Your leaking thatched hut during the restoration of a pre-Enlightenment state.

 

Hello, my name is Judas Gutenberg and this is my blaag (pronounced as you would the vomit noise "hyroop-bleuach").



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   distracting entertainment like ping pong
Thursday, April 18 2019
I'm feeling more relaxed at work now that the Electron app I've been building since November is working reliably. Now I can take the time to clean up the code, removing all the console.log commands that produce strings I can see quickly in the Javascript console (things like "*****************^^||||^^^*************"). Now that I have a little Arduino tech at my workplace desk, I'm actually excited to get to work in the morning just to try out some little five-minute experiment that has occurred to me the night before. I'm starting to get why tech companies like to include distracting entertainment like ping pong tables in their workplaces. Sure, they're distracting, but if such a thing makes someone want to come to work, the increase in productivity (just as a side effect) probably justifies both the cost and the distraction. Of course, a ping pong table wouldn't interest me much or make me excited about driving to the workplace. But a set of microcontrollers and related devices to tinker with is an entirely different story.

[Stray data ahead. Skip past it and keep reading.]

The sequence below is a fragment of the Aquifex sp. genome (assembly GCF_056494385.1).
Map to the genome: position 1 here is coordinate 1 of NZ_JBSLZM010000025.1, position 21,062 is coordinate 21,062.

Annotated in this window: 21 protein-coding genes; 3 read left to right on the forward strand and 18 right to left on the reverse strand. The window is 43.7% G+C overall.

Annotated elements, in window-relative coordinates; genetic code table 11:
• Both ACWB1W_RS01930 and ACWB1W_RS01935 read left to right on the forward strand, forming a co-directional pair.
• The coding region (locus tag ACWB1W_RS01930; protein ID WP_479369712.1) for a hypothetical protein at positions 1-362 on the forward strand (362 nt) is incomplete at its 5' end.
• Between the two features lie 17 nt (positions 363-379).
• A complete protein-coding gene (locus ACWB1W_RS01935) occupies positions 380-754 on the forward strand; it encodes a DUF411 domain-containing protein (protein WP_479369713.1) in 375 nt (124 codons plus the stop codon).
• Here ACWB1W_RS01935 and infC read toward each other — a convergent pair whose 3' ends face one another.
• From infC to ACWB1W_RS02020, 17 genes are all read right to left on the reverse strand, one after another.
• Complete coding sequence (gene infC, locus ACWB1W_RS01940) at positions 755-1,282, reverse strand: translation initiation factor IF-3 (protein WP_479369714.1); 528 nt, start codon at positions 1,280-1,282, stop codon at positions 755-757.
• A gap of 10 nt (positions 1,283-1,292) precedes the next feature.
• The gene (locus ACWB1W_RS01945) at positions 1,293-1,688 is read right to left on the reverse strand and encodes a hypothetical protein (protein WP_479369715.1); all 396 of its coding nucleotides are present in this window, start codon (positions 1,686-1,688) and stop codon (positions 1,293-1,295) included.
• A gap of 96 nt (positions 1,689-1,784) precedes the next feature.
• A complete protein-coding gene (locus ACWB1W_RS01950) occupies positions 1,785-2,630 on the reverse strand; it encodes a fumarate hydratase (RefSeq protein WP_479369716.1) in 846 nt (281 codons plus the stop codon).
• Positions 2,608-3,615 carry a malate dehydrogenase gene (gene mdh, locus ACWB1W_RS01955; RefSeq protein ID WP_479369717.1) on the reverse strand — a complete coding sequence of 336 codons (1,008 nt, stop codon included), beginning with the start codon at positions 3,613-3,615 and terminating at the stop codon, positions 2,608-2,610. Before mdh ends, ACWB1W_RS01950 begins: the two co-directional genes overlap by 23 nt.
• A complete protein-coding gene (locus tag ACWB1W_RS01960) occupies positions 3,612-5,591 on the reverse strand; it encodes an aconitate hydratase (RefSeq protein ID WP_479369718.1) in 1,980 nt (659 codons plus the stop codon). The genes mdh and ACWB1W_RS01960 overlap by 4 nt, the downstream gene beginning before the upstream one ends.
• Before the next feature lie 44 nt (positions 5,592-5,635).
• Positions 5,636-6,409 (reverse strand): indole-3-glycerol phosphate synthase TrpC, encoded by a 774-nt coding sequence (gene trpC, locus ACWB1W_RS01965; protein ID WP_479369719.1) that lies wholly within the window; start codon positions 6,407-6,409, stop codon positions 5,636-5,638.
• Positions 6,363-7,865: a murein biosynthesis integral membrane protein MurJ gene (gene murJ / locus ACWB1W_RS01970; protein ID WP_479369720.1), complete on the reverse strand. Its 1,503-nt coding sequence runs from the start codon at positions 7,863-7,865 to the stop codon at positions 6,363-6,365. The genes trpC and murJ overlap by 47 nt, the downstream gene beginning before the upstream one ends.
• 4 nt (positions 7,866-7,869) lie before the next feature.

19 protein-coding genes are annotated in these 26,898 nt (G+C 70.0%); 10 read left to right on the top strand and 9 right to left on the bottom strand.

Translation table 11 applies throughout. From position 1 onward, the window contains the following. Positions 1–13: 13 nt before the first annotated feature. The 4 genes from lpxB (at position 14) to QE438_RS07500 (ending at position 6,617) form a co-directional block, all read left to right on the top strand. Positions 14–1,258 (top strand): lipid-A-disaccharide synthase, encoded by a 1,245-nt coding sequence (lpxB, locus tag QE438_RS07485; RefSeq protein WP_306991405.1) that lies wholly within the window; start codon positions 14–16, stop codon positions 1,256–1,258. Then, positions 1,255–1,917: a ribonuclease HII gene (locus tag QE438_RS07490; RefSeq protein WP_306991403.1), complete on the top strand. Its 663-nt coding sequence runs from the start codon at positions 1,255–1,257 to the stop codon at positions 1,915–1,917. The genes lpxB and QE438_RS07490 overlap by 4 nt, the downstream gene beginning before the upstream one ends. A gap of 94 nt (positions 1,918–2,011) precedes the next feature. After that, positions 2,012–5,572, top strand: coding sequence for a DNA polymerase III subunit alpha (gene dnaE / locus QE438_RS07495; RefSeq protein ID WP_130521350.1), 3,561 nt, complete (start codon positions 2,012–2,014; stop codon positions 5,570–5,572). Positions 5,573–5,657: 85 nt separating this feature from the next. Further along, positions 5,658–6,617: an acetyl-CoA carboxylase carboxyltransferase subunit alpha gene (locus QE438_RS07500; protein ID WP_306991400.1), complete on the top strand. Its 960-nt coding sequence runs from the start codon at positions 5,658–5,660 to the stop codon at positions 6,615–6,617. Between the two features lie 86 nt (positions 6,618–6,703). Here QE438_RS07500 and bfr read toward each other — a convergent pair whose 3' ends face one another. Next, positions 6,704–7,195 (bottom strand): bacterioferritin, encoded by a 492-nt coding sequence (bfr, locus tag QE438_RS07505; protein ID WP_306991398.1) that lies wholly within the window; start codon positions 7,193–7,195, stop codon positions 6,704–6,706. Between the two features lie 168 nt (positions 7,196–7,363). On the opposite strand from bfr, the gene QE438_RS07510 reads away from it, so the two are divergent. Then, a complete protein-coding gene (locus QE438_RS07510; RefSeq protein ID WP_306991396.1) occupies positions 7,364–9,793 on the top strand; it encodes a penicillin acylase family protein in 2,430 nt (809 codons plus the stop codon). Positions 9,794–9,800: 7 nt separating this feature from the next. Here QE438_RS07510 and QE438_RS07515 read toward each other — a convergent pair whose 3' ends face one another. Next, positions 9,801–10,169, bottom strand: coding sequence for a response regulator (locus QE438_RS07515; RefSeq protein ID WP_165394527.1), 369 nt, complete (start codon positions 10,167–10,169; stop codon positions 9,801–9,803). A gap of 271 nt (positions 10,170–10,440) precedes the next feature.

On the way home, I went out of my way to visit the Tibetan Center thrift store, where I quickly found something I always buy: a Linksys WRT54G router. It was a Model 3, which I knew to be reflashable with the DD-WRT firmware (unlike the dreaded Model 7). I also picked up a 12 volt wall wart. It produced a respectable 1.5 amps but wasn't switching, and I later discovered it produced AC, not DC. Interestingly, the Linksys router was able to rectify this current and did not die in a cloud of acrid smoke. My Ahmed Mohamed clock also survived being connected to it, but it made a scary humming noise before I came to my senses and unplugged it and looked closer at the wall wart's specifications. I've gotten to the point where I write the voltage and AC in large letters on such wall warts so I can see immediately what the danger is. It's hard with my middle-aged eyes to always make out the tiny embossed print on the backs of those things.


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